Freestyle Versus Final Form
DATE / TIME
8 Nov, Sun
1:00 PM - 2:00 PM
Festival Pass Event
This session is in English
Yeow Kai Chai
How does the age-old battle of form vs free verse play out in SEA? Can we decolonise poetry from typically Western forms? Are there forms and story structures that are traditionally SEAsian? Where is the line between preserving tradition and finding new ways to experiment with line, shape, and sound?
This is a pre-recorded session, and will be available on video-on-demand replay.
This programme is co-presented with Sing Lit Station.
So is a writer and poet. With a background in Psychology and Social Work, she co-founded Slap Paka Khmer, an informal writers collective in Phnom Penh, as well as Kampu Mera Editions, a small press through which she and her peers have published three anthologies of short stories (predominantly by women writers), a historical novel, and two translations from French literature. She also founded the Khmer Literature Festival in 2017 that doubled in size and scope in 2018 and wrapped up another successful edition in 2019.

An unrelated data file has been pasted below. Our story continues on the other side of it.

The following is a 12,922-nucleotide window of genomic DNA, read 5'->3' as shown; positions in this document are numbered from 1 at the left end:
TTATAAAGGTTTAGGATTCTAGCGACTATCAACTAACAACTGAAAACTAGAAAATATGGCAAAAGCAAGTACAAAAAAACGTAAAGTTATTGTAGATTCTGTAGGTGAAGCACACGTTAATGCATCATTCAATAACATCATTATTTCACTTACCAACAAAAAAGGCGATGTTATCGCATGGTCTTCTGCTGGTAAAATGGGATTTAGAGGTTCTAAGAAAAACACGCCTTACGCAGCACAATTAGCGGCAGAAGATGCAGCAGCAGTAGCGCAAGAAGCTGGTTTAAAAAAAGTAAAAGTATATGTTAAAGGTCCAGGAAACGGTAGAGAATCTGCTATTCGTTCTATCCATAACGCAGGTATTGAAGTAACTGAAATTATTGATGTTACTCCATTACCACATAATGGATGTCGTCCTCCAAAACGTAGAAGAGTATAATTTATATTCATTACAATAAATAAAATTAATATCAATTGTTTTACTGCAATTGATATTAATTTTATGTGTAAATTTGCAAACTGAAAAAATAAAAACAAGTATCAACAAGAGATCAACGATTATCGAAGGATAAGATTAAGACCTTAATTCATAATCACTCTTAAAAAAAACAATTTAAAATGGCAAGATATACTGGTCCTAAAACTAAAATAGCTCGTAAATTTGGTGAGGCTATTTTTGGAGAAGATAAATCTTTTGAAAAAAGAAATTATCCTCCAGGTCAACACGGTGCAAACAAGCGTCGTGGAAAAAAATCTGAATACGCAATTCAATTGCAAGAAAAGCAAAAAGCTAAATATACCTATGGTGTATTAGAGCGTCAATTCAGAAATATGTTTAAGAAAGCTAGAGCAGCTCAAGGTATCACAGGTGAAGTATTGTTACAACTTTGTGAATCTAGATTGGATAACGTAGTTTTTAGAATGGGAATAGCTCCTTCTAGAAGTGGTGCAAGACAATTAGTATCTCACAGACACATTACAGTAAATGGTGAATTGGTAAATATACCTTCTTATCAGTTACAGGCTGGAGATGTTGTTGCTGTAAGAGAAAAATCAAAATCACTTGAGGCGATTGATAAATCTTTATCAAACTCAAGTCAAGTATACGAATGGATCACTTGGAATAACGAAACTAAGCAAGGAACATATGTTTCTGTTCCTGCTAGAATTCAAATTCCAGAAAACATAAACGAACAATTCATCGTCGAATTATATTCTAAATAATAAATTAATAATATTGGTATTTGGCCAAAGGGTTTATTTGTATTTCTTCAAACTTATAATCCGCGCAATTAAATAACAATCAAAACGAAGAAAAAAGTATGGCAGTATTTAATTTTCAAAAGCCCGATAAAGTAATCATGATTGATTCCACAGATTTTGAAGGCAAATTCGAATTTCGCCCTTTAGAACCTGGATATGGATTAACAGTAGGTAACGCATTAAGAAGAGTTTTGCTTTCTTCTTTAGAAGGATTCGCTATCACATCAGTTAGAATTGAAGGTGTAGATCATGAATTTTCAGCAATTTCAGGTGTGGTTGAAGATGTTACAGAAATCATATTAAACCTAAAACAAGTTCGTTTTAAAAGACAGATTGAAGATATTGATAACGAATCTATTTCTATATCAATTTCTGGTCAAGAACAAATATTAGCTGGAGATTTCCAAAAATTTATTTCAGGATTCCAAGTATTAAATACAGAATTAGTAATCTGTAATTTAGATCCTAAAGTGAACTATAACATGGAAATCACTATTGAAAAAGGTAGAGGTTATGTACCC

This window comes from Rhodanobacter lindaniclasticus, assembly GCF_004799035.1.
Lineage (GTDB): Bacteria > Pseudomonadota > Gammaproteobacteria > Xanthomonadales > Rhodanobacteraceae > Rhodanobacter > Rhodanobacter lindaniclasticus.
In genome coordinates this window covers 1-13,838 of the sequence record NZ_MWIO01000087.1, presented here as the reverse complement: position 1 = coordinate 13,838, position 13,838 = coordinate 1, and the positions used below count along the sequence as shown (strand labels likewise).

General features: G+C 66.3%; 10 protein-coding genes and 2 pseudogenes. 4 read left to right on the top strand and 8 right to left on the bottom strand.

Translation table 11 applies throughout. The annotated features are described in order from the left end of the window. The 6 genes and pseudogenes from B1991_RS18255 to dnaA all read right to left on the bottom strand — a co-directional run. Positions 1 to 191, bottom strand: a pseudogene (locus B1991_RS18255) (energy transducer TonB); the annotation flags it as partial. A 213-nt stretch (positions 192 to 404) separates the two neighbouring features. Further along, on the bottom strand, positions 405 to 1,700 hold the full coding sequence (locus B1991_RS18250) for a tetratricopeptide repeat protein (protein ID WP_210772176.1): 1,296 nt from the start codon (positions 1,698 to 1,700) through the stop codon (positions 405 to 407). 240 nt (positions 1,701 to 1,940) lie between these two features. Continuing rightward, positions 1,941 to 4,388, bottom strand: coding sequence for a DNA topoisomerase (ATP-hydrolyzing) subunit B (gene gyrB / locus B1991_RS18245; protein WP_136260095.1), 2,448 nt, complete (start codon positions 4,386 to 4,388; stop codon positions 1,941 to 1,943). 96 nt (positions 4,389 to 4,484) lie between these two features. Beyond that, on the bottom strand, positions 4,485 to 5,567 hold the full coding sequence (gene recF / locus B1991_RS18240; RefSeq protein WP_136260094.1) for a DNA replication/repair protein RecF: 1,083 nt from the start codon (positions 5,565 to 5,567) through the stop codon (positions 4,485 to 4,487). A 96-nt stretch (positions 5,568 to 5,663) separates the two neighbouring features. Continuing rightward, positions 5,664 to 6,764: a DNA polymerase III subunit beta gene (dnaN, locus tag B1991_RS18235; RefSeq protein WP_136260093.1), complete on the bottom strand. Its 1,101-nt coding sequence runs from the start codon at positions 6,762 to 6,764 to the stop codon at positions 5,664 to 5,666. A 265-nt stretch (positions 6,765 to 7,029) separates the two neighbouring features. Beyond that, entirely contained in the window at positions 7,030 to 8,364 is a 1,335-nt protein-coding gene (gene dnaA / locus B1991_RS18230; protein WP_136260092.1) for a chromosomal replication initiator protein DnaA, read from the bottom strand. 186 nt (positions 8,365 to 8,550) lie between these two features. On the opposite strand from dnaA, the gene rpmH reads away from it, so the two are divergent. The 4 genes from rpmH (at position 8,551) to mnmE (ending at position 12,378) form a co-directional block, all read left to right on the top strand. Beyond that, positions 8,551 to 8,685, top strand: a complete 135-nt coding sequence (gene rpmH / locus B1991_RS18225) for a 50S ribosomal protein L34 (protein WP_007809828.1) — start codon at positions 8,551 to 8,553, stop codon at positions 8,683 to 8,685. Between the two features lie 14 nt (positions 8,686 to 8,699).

Photo Credit: SAY Tola
Mikael Johani is a poet, critic, and translator from Jakarta, Indonesia. His works have appeared in #UntitledThree (Edinburgh), On Relationships (London), Asymptote, The Johannesburg Review of Books, AJAR (Hanoi), Vice Indonesia, Kerja Tangan (Kuala Lumpur) and Popteori. He is the author of We Are Nowhere And It’s Wow (Post Press, 2017). His English translation of Gratiagusti Chananya Rompas’s poem, 'one by one the bodies died', won an Honourable Mention from the 2018 Hawker Prize for Southeast Asian Poetry. He organises Paviliun Puisi, a monthly open mic in Jakarta (currently on Zoom quarantine).Mikael Johani is featured in the following SWF event(s):
Annaliza Bakri is an educator and translator. Her research interests include the interplay of ideology and ethnicity in shaping the dominant narratives in literature, language education, and the intersection between translation, history and humanity. Her writings have been published in Prairie Schooner, Brooklyn Rail, Budi Kritik (2019), and Centre for Stories. She edited and translated a poetry anthology titled Sikit-Sikit Lama-lama Jadi Bukit (2017) and recently translated award-winning poet Alvin Pang's What Gives Us Our Names (2011) into the Malay - Yang Menamakan Kita (2019).Annaliza Bakri is featured in the following SWF event(s):